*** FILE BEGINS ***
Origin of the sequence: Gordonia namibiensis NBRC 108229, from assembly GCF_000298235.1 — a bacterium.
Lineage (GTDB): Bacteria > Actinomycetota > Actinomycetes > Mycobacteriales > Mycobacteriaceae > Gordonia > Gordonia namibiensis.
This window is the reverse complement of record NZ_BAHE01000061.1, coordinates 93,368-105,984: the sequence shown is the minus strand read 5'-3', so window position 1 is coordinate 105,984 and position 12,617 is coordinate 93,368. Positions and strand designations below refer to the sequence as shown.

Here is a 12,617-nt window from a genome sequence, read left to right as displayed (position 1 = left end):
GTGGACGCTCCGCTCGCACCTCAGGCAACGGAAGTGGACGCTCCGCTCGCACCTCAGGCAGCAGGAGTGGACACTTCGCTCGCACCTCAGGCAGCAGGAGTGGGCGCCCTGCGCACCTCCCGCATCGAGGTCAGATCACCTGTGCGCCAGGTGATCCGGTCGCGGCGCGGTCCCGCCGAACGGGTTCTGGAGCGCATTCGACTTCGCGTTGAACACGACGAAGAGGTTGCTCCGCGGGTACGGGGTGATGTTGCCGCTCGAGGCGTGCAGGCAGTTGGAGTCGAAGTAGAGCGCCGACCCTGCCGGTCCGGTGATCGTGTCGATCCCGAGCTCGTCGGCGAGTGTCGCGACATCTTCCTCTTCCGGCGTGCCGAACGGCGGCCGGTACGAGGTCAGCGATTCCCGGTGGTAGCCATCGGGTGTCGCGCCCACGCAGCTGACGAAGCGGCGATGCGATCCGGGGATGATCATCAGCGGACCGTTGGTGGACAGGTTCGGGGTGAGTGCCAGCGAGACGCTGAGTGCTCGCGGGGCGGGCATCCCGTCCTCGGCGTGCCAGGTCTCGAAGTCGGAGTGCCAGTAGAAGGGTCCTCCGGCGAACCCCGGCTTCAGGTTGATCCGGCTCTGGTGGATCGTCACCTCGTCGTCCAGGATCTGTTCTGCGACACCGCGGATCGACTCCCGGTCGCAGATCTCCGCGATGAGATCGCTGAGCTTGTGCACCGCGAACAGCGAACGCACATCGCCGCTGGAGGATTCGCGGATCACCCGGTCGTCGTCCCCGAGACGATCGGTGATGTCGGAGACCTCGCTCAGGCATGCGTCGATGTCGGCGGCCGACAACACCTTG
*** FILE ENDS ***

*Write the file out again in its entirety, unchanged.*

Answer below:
Origin of the sequence: Gordonia namibiensis NBRC 108229, from assembly GCF_000298235.1 — a bacterium.
Lineage (GTDB): Bacteria > Actinomycetota > Actinomycetes > Mycobacteriales > Mycobacteriaceae > Gordonia > Gordonia namibiensis.
This window is the reverse complement of record NZ_BAHE01000061.1, coordinates 93,368-105,984: the sequence shown is the minus strand read 5'-3', so window position 1 is coordinate 105,984 and position 12,617 is coordinate 93,368. Positions and strand designations below refer to the sequence as shown.

Here is a 12,617-nt window from a genome sequence, read left to right as displayed (position 1 = left end):
GTGGACGCTCCGCTCGCACCTCAGGCAACGGAAGTGGACGCTCCGCTCGCACCTCAGGCAGCAGGAGTGGACACTTCGCTCGCACCTCAGGCAGCAGGAGTGGGCGCCCTGCGCACCTCCCGCATCGAGGTCAGATCACCTGTGCGCCAGGTGATCCGGTCGCGGCGCGGTCCCGCCGAACGGGTTCTGGAGCGCATTCGACTTCGCGTTGAACACGACGAAGAGGTTGCTCCGCGGGTACGGGGTGATGTTGCCGCTCGAGGCGTGCAGGCAGTTGGAGTCGAAGTAGAGCGCCGACCCTGCCGGTCCGGTGATCGTGTCGATCCCGAGCTCGTCGGCGAGTGTCGCGACATCTTCCTCTTCCGGCGTGCCGAACGGCGGCCGGTACGAGGTCAGCGATTCCCGGTGGTAGCCATCGGGTGTCGCGCCCACGCAGCTGACGAAGCGGCGATGCGATCCGGGGATGATCATCAGCGGACCGTTGGTGGACAGGTTCGGGGTGAGTGCCAGCGAGACGCTGAGTGCTCGCGGGGCGGGCATCCCGTCCTCGGCGTGCCAGGTCTCGAAGTCGGAGTGCCAGTAGAAGGGTCCTCCGGCGAACCCCGGCTTCAGGTTGATCCGGCTCTGGTGGATCGTCACCTCGTCGTCCAGGATCTGTTCTGCGACACCGCGGATCGACTCCCGGTCGCAGATCTCCGCGATGAGATCGCTGAGCTTGTGCACCGCGAACAGCGAACGCACATCGCCGCTGGAGGATTCGCGGATCACCCGGTCGTCGTCCCCGAGACGATCGGTGATGTCGGAGACCTCGCTCAGGCATGCGTCGATGTCGGCGGCCGACAACACCTTG